DESCRIPTION (provided by applicant): The primary objective of this project is to develop a method for high-resolution 3-dimensional (3D) diffusion-weighted MRI (DWI) of the brain. Over the last several years, DWI has been established as a very useful technique for clinical and scientific neuroimaging. Because the diffusion properties of water in living tissue are extremely sensitive to the microscopic environment of the tissue (e.g. cellular architecture, membrane integrity, temperature) DWI can be used to non-invasively investigate the microstructural details of tissue in vivo. For DWI in the brain, it would be ideal to obtain images with high spatial resolution in three dimensions and to employ techniques that are insensitive to magnetic field inhomogeneities. Radial fast spin-echo (RAD-FSE) MRI methods have been shown to be effective in reducing sensitivity to motion in DWI and enable diffusion-weighted images to be obtained with high spatial resolution in 2-dimensions. These methods are insensitive to bulk motion and do not have the artifacts due to magnetic field inhomogeneities. Within this project, RAD-FSE methods will be extended to enable DWI to be carried out at high spatial resolution in three dimensions (3D) for whole brain DWI. The increased spatial resolution will enhance the usefulness of DWI as a tool for neurological investigations of the human brain. This is particularly true in diffusion tensor imaging (DTI) where the details of the anisotropy of water motion in the brain can be more accurately determined. The insensitivity of the method to magnetic field inhomogeneities will be particularly useful for neuroimaging at higher magnetic field strengths, e.g. 3.0T, where susceptibility artifacts are more problematic.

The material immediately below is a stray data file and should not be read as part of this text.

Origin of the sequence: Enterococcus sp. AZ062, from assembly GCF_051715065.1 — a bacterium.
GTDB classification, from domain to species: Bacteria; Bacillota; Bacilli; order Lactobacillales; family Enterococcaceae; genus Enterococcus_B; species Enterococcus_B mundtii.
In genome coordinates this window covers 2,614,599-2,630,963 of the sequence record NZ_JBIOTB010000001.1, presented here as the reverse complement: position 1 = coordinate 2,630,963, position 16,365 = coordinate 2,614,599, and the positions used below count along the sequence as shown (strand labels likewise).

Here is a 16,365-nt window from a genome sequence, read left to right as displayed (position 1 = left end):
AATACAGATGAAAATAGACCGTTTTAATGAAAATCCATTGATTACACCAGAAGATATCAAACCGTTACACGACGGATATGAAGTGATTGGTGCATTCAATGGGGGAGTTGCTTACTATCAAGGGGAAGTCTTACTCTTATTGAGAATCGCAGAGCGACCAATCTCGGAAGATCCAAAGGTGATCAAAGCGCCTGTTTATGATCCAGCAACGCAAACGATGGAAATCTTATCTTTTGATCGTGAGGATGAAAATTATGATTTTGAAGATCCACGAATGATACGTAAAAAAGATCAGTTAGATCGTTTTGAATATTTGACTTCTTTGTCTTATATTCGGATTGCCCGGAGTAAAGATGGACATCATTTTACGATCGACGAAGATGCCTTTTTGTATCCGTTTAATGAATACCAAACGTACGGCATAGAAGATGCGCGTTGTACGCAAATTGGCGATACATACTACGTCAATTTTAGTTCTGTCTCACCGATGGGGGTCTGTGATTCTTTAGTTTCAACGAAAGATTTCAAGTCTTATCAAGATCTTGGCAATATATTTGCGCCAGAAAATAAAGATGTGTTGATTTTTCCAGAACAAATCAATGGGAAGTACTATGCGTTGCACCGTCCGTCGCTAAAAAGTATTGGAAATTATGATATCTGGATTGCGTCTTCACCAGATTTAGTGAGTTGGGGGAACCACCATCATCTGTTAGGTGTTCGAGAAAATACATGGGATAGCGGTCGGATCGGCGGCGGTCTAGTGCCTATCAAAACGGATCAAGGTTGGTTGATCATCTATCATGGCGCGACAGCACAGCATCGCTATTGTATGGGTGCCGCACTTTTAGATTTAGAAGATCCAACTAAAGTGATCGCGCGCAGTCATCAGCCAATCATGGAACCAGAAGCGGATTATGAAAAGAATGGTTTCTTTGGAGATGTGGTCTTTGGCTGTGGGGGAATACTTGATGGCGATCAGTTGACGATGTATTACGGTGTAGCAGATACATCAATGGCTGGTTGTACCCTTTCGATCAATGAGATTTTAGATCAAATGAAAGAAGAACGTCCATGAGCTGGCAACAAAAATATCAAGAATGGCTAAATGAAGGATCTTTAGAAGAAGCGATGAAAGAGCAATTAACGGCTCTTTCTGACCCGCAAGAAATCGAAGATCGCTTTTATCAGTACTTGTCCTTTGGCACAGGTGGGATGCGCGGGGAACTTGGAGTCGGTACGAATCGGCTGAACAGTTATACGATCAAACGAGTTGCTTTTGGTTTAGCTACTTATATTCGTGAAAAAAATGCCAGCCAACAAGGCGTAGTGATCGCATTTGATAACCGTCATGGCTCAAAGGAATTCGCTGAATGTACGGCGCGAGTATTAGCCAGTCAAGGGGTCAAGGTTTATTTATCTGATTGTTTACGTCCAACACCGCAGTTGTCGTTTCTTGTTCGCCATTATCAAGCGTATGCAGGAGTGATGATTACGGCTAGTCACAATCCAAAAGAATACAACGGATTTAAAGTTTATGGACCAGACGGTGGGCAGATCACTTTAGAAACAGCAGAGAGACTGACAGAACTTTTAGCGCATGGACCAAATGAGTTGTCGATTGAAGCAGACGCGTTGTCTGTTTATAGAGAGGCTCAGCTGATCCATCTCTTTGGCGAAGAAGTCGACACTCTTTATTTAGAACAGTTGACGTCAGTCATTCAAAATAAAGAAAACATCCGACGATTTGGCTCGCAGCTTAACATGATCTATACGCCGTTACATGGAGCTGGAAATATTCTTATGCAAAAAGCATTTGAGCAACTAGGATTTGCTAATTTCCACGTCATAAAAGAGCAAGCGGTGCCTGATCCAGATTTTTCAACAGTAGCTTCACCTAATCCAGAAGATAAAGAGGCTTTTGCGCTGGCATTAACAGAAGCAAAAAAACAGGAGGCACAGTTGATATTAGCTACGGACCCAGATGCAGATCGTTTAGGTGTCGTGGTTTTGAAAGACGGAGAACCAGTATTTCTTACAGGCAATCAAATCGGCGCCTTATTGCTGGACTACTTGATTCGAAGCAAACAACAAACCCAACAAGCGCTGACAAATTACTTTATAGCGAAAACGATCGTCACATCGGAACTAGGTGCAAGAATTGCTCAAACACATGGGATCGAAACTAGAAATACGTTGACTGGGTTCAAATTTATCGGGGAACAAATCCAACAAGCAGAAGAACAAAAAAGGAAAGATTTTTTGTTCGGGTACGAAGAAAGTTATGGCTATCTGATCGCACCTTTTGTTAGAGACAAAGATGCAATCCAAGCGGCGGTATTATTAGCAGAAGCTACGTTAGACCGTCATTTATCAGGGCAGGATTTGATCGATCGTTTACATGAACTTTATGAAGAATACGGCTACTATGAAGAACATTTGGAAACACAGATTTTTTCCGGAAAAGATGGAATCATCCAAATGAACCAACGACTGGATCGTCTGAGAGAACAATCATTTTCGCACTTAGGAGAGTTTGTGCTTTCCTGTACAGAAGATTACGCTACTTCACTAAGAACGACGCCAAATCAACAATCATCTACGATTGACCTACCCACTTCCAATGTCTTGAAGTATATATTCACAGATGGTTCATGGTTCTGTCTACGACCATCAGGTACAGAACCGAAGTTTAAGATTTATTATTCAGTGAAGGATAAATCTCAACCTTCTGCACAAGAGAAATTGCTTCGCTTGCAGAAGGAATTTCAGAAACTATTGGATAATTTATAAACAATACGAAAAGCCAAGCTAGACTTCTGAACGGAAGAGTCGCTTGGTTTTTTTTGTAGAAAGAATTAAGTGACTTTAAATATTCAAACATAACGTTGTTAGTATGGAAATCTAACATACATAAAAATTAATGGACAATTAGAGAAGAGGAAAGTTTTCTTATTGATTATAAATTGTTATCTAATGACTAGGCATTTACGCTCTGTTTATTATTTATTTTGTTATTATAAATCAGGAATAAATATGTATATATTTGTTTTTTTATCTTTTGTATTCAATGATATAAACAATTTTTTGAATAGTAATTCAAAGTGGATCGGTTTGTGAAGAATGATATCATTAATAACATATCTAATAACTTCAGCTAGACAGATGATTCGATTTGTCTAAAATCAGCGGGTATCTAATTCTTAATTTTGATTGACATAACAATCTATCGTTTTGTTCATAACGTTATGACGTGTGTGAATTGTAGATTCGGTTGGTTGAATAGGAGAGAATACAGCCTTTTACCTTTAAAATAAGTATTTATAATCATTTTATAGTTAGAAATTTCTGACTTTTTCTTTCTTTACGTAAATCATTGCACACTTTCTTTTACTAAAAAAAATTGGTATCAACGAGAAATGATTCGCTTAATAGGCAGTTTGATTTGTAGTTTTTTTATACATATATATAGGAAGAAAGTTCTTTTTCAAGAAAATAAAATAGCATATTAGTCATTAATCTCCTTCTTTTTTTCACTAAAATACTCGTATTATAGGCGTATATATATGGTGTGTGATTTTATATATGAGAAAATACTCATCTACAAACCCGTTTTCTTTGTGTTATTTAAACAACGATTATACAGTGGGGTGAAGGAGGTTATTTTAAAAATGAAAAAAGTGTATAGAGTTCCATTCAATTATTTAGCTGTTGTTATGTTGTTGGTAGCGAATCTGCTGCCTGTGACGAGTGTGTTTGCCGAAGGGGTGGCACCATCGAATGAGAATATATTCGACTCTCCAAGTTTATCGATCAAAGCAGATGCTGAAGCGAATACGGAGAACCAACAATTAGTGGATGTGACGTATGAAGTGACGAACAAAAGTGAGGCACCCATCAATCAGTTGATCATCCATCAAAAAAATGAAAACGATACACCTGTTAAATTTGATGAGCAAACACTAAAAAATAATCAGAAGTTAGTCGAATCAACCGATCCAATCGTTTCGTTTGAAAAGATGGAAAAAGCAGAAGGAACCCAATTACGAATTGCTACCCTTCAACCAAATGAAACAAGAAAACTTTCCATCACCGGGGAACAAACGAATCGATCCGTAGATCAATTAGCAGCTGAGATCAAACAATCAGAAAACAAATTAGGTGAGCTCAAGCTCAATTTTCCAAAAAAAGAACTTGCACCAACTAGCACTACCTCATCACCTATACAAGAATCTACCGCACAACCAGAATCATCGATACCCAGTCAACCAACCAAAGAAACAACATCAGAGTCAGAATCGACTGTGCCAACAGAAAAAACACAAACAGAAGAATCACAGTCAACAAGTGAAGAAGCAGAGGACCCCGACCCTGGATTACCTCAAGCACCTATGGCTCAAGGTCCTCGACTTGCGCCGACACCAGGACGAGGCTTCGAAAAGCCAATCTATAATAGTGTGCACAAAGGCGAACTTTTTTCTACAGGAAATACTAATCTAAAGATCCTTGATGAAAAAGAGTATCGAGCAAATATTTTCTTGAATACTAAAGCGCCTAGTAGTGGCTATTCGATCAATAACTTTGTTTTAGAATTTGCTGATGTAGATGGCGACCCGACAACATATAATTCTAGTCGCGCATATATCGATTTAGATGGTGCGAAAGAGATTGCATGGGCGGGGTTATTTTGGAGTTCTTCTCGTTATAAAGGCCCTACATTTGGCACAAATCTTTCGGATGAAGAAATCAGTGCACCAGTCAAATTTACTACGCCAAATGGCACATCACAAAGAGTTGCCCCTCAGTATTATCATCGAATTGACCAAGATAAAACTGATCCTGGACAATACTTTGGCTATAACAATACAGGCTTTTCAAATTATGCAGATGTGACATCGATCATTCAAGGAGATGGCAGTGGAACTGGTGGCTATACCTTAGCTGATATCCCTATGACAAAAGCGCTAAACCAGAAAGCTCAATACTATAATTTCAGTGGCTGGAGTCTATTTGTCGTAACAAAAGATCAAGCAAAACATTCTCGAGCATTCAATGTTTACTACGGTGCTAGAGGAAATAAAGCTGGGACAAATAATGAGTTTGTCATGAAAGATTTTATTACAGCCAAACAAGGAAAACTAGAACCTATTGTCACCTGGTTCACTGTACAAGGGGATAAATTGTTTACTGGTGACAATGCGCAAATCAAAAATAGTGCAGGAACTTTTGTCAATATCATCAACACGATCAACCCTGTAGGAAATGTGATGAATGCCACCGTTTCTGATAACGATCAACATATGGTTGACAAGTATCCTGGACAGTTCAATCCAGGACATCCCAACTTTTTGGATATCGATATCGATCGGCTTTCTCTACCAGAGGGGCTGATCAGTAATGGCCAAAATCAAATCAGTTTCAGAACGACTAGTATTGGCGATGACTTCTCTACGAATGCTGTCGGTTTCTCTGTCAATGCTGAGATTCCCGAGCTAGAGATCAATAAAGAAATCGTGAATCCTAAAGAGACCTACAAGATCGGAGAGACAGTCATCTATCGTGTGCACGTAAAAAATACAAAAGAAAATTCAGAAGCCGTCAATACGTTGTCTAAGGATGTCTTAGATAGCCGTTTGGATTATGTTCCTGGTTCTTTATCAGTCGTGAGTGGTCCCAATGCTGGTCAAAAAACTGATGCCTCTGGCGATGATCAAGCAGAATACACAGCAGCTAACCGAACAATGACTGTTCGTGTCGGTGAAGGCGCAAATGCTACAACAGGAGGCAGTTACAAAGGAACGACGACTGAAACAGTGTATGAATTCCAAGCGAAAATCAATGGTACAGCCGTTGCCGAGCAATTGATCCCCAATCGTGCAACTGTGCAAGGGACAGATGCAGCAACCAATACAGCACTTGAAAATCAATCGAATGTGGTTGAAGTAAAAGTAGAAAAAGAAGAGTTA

|Effective start/end date||9/30/02 → 8/31/05|
- National Institutes of Health: $113,625.00
- National Institutes of Health: $111,308.00
Explore the research topics touched on by this project. These labels are generated based on the underlying awards/grants. Together they form a unique fingerprint.